In Chitral, a mountainous valley of Pakistan spreading over 14,850 square kilometres and inhabited by 500,000 people, there is still no printed newspaper. Though there are one or two FM radio stations, they only cover a small town area.
Chitral Today (chitraltoday.net) was launched with the sole mission of providing the people of Chitral with a healthy, decent, professional, impartial, unbiased, dynamic, fearless and vibrant platform to create awareness of their basic rights, culture, history, traditions, values, and to keep them abreast of all local, national and international issues/events. Chitral Today provides its readers a platform to debate, discuss issues, share comments, views and suggestions without any hindrances. The purpose of this is to ensure free flow of information and exchange of ideas by removing all kinds of barriers. This initiative will ultimately also help the Khow people of Chitral in preserving their centuries-old cultures, values, traditions and languages and promoting them at the national and international levels.
Those behind Chitral Today are professional and working journalists and have no economic, political or any other objectives other than that mentioned above. During the last over four years since launching of the website, we have debated some of the burning issues of Chitral that remained out of discussion like a taboo in the past. It is the honour of Chitral Today that it has been appreciated for objective and fearless reporting by all sections of society. Though there are much to be done under our limited resources, we are committed to achieving excellence in professional, objective and unbiased reporting as a true spokesman for the voiceless and downtrodden sections of society.
Most of our contributors are educated youth who as citizen journalists want to bring a change in the life of the people of the backward valley of Chitral. Chitrali intellectuals, teachers, women and other highly-educated people from almost all walks of life have also been contributing to the website through their writings and views about different issues. Since its inception in April 2007, Chitral Today has undergone major structural changes, including one when it was launched in the current format as chitraltoday.net on March 21, 2012. However, its basic motive of impartial and objective reporting remains unchanged.
Chitral is inhabited by around half a million people who speak a separate language called Khowar. Unlike other districts in the province, education in Chitral is fast spreading. Today, in most of the sub-valleys of Chitral literacy rate among people, including women, aged below 40 is almost 100 per cent. The fast spread of education has, however, not seen arrival of the means of mass communication like newspapers at the local level. As a result, today people of Chitral still rely on state-owned radio and TV channels being aired from Pakistani cities and even abroad for entertainment and information. Because of these media of mass communication, the Chitralis are fast becoming alienated to their own culture, traditions and languages. The main language spoken by the people of Chitral is Khowar and there are about 12 other small languages in different pockets of the valley. The people of Chitral are a separate cultural group and their language, Khowar, is one of the Indo-Dardic languages of Asia. It has been observed that people of Chitral because of their intense love and affinity with Chitral always try to remain in touch with their area and search for news about it. As the national media cannot cover each and every event in Chitral, online newspapers have tried to fill the vacuum. However, they have not been so active due to different reasons including lack of telecommunication facilities inside Chitral.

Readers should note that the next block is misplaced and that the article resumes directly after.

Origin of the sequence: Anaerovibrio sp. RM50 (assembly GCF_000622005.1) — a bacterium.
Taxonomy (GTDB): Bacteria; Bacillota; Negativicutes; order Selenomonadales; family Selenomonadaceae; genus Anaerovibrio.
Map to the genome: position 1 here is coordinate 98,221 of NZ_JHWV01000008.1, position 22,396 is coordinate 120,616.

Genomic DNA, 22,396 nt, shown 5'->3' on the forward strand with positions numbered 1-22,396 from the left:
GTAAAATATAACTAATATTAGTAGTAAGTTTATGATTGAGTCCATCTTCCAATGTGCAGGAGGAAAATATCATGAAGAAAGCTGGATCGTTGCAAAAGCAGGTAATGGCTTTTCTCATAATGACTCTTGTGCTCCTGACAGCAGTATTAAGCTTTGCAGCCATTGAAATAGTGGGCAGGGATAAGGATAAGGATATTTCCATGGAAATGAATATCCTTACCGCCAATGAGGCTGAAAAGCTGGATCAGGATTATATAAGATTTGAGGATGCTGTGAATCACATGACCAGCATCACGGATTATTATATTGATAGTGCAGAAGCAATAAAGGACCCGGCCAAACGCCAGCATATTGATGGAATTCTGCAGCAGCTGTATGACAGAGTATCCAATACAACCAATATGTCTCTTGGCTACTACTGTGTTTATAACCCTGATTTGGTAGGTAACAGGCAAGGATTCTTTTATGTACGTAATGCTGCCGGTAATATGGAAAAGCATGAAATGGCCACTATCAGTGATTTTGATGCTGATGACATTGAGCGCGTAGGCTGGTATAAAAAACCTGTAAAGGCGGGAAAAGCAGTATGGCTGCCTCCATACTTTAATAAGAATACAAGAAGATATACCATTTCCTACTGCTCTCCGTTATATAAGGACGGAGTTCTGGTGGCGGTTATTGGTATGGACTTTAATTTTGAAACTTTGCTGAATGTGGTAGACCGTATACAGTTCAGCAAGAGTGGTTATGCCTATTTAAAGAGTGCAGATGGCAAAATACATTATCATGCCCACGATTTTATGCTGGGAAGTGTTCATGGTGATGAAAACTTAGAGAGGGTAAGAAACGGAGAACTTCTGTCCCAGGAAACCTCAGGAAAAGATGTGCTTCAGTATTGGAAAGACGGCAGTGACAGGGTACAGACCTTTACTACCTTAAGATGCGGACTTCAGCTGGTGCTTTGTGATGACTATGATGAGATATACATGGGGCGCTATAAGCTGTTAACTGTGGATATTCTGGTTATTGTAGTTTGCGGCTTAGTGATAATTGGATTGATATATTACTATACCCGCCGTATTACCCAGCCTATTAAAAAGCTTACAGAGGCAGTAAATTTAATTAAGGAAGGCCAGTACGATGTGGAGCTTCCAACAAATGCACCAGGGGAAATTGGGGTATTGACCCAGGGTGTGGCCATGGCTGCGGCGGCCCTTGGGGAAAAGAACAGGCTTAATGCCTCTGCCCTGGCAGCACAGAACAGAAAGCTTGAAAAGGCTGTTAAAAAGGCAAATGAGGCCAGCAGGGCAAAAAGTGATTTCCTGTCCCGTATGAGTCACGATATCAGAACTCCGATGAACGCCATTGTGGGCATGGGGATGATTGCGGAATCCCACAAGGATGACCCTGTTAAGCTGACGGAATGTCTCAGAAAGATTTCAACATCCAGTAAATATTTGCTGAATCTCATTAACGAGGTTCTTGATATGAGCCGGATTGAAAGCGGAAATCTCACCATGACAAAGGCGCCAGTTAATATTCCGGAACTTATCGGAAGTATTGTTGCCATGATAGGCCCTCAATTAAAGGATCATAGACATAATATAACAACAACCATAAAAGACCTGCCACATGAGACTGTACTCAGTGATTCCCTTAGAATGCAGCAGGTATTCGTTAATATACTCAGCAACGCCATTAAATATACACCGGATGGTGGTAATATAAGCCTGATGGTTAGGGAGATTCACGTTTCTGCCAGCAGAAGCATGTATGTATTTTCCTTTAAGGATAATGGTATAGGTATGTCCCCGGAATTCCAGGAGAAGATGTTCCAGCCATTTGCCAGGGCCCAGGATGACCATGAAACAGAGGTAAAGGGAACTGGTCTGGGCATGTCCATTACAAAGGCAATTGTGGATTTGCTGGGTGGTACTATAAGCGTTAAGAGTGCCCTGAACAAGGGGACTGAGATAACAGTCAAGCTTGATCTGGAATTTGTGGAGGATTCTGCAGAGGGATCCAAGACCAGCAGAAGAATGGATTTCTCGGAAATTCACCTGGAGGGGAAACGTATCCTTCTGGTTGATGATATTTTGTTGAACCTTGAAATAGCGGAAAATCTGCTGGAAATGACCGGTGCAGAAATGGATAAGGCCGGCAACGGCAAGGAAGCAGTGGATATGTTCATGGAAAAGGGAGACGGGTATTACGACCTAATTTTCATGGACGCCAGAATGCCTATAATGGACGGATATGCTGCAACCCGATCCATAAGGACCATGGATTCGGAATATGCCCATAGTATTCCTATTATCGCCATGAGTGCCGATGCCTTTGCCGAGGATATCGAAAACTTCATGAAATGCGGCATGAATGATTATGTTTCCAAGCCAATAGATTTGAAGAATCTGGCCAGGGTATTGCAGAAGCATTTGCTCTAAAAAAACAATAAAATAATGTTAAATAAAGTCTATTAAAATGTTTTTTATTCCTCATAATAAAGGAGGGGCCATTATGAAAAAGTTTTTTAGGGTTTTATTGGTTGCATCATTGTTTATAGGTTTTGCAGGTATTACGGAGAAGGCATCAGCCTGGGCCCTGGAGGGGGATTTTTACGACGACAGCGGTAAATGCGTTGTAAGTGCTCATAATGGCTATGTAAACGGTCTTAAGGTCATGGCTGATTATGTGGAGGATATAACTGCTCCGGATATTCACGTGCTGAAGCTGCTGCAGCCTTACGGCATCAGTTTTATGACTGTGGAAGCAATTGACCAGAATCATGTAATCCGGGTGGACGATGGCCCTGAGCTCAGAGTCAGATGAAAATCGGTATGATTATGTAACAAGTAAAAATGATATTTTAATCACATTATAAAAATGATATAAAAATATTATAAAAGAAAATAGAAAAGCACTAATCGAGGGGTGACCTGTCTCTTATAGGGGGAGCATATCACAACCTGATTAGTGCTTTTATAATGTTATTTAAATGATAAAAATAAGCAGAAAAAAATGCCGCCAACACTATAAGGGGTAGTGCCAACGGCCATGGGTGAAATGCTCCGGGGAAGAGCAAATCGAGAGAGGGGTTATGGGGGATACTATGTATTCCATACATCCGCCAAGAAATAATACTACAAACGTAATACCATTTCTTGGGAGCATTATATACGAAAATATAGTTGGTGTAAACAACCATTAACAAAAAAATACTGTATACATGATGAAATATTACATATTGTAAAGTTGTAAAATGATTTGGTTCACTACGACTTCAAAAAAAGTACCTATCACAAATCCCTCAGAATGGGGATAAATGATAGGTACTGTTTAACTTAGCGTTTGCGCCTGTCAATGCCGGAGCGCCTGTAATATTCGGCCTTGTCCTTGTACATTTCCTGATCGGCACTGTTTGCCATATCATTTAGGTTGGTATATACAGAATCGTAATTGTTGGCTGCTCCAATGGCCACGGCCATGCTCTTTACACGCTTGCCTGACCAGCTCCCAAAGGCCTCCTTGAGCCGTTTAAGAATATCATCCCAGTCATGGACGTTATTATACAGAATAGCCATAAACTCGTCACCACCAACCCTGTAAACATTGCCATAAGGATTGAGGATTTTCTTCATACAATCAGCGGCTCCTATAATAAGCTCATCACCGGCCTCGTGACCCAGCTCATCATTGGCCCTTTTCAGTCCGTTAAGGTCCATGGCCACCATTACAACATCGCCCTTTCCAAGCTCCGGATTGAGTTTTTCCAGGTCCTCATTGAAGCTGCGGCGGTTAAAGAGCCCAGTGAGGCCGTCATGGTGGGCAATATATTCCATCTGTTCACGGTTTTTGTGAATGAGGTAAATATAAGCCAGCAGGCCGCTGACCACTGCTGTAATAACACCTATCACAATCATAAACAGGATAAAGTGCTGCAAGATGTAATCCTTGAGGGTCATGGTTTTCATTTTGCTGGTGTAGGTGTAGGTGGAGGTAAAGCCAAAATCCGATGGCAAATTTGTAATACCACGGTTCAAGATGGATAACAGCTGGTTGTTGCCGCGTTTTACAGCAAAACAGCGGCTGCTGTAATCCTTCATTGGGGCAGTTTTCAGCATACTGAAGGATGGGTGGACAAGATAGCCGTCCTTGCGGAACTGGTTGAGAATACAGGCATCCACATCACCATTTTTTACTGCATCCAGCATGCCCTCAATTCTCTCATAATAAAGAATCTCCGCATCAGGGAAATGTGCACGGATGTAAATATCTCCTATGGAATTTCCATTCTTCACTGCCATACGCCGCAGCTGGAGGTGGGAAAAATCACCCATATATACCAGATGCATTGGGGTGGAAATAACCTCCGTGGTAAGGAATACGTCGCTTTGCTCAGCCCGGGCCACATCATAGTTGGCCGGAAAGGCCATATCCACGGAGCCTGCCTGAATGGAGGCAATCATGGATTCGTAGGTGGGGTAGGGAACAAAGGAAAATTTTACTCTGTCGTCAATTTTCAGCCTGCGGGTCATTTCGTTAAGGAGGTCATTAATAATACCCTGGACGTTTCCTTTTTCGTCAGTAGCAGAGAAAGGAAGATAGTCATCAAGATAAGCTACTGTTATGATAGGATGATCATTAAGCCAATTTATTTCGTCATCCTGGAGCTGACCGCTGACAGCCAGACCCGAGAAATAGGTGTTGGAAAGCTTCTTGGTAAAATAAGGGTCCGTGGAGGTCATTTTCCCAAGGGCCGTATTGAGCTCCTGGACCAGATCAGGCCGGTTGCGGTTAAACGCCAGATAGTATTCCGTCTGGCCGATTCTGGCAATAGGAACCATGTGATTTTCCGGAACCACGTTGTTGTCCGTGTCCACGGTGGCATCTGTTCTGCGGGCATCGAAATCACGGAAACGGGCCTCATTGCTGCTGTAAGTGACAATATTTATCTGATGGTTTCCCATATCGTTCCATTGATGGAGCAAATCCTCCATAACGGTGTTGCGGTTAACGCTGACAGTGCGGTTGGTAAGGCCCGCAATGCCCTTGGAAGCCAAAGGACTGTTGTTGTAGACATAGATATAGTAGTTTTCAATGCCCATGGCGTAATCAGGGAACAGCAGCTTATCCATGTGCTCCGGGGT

Chitral Today has tried and succeeded to a large extent in covering events, issues, human rights abuses and socio-economic and political conflicts in Chitral in a professional and inclusive manner. Chitral Today was also the first news website which engaged its readers through a healthy but fearless and unbiased debate on many issues like ethnic polarization, sectarianism, suicides among women and lack of basic facilities to the people of Chitral. In the recent past, many stories exclusively carried by Chitral Today were also picked by the national media.
Editor: Zar Alam Khan (ICFJ Fellow)
Nominee for Knight International Journalism Award 2013
Village Dizg, Yarkhun valley, Chitral, Pakistan